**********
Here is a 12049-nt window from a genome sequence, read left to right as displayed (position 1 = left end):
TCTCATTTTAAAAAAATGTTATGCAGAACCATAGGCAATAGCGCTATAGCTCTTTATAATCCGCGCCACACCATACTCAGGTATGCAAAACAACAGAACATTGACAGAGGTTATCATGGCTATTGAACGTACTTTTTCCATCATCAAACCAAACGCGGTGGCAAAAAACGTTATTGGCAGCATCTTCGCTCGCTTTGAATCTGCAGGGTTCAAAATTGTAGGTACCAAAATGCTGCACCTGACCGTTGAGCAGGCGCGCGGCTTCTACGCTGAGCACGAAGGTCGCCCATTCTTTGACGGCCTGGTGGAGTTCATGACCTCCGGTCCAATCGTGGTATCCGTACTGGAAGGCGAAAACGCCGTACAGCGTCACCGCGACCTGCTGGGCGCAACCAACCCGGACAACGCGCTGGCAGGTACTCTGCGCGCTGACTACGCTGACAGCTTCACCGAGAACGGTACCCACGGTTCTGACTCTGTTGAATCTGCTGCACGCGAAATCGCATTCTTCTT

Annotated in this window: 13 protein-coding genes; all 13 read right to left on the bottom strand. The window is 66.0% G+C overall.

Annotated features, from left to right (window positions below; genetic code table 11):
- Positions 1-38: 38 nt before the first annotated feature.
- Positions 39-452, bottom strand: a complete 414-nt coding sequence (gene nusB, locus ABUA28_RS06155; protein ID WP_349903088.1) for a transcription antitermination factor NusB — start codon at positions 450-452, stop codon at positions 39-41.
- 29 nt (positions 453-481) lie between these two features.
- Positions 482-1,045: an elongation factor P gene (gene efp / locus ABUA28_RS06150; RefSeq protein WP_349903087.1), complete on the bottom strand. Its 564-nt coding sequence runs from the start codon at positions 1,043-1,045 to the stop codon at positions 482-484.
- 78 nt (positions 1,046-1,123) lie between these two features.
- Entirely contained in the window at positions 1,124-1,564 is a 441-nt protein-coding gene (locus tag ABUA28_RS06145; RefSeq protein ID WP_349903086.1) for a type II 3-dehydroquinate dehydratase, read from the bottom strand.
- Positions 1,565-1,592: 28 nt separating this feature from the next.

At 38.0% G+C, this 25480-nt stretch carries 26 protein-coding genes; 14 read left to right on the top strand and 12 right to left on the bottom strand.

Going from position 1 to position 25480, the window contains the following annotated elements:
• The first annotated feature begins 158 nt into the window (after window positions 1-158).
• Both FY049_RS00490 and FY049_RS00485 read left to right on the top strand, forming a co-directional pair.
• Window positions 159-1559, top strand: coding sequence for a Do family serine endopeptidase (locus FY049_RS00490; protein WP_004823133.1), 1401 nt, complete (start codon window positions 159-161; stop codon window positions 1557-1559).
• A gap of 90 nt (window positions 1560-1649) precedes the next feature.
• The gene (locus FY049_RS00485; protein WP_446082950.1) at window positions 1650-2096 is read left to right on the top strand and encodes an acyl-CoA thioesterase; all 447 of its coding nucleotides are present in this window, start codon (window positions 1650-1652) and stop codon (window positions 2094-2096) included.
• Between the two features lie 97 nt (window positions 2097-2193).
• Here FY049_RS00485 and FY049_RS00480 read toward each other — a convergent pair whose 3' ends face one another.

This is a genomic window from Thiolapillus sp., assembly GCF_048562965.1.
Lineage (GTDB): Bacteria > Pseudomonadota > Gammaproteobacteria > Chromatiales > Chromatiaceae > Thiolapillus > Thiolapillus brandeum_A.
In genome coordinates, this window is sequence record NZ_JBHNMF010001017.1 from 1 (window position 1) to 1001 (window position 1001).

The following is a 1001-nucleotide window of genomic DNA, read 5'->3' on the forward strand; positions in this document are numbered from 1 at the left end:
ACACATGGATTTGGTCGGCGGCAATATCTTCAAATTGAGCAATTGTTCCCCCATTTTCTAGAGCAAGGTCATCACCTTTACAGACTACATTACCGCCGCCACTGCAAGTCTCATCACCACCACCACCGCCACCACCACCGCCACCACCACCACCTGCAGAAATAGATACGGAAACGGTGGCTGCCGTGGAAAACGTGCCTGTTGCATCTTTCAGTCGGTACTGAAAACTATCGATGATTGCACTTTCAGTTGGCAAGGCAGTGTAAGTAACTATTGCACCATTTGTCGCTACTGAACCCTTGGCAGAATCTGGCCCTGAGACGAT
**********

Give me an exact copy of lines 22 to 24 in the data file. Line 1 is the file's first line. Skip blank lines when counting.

Lineage (GTDB): Bacteria > Pseudomonadota > Gammaproteobacteria > Chromatiales > Chromatiaceae > Thiolapillus > Thiolapillus brandeum_A.
In genome coordinates, this window is sequence record NZ_JBHNMF010001017.1 from 1 (window position 1) to 1001 (window position 1001).

The following is a 1001-nucleotide window of genomic DNA, read 5'->3' on the forward strand; positions in this document are numbered from 1 at the left end: